Take this into consideration:
I post one of my software projects that I had written for school, and give it an open source license, and place it online for people to evaluate and contribute their thoughts. I do this in hopes that other more experienced developers will be able to optimize or add new features to my already existing program.
But how would I prevent malicious people from tampering with that code? If my project is the victim of multiple, continuous attacks and vandalism, it wouldn't be efficient on my part to "rollback" to earlier revisions. Not only would this be an annoyance, but it could make the project look less attractive to prospective contributors.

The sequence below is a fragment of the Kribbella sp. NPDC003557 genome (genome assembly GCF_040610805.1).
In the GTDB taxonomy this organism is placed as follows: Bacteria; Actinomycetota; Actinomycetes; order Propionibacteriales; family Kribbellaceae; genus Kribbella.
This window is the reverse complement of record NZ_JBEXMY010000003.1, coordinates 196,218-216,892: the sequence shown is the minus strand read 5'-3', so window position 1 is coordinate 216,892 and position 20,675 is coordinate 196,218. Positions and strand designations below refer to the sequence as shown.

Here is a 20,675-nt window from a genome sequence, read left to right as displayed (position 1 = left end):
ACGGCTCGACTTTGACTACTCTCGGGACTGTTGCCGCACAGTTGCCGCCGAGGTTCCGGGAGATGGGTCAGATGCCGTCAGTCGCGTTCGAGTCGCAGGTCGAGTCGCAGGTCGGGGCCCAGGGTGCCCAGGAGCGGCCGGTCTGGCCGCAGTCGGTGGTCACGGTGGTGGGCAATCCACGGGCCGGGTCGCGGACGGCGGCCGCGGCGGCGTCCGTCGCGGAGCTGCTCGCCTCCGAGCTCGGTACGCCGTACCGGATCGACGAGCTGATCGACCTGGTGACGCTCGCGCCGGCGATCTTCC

Can I restrict or "approve" contributors to help me improve the project? I'm nervous that doing so would violate the Open Source concept. As seen on the Open Source page:
Can I stop "evil people" from using my program?
No. The Open Source Definition specifies that Open Source licenses may not discriminate against persons or groups. Giving everyone freedom means giving evil people freedom, too. Fortunately, there are other laws that constrain the behavior of evil people.
Does this apply only to the audiences of my program, or would it apply to people who try to contribute to it as well?